Employers Far From Showbiz Can Help Veterans By Copying Jon Stewart
Programs Help Veterans Trade Boots for Movie Cams
On Monday, The New York Times revealed that over the last few years, "The Daily Show" has been quietly running a program aimed at boosting veterans with film and television ambitions.
A request for Stewart to mentor a veteran sparked the idea for the Veteran Immersion Program, "Daily Show" senior coordinating producer Elise Terrell told The Huffington Post on Wednesday. Terrell and production manager Camille Hebert are the chief architects of the program and have been involved since its beginning in 2013.
Military bonds cross over from the front lines to the film set (Photos)
Rebecca Murga always dreamed of working in Hollywood. But “when you’re poor and Puerto Rican, you don’t become a director,” she says. So Ms. Murga joined the military instead.
She was deployed in 2007, and served in Iraq, Afghanistan, and Kuwait. Murga is still an Army Reserve captain. But in addition to her military service, she’s recently become the first member of the military to be accepted into the American Film Institute Conservatory Directing Workshop for Women.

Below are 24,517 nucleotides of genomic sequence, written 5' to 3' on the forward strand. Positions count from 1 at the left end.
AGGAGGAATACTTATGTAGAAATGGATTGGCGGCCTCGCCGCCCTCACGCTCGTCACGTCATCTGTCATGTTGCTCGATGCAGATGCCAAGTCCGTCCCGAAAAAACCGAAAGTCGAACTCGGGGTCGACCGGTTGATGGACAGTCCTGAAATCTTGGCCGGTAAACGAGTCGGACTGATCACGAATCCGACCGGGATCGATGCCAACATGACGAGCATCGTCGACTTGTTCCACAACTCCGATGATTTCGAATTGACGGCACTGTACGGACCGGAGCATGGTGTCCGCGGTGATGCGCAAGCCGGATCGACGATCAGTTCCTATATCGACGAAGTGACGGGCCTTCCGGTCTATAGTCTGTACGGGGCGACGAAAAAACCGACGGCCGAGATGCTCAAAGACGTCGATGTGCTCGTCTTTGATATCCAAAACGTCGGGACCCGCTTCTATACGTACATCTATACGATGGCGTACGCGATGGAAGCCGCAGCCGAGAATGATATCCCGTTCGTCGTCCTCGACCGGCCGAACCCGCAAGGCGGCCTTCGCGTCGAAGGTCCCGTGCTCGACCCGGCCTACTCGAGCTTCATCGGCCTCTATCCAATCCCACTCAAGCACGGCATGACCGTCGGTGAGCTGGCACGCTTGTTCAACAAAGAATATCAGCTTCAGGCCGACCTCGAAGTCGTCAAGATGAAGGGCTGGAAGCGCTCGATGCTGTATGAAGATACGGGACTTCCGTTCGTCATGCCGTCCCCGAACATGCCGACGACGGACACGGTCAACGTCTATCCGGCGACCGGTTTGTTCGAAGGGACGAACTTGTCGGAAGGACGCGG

NPR 89.3 KPCC STORY "MILITARY VETERANS JOIN FORCES TO TAKE ON HOLLYWOOD."
In an industry where who you know matters, competition for jobs in Hollywood can be cutthroat. That's been the case for many military vets trying to make it in entertainment. But things may be changing.Veterans who've already gained a toehold in the biz are helping newcomers break in. The rest of the industry may be following suit.
In downtown Los Angeles, on the set for a racy hip-hop video, Paquita Hughes has her work cut out for her. The shoot is running behind schedule and it's Hughes' job as assistant director to rush the lingerie-clad models out of wardrobe and to the set downstairs.
It's another night in Hollywood. Another networking event. But this is not your typical club.
Framed photos of military veterans line walls draped with patriotic bunting.
This is the basement of American Legion Post 43, just several blocks away from the Hollywood Walk of Fame. And it's here where casting agents and studio executives mingle with more than 100 veterans looking for their big break.
"This is a roomful of shakers and movers," said Skye Marshall, a former Air Force medic who moved to Los Angeles to act. "I'm here to shake hands and kiss babies."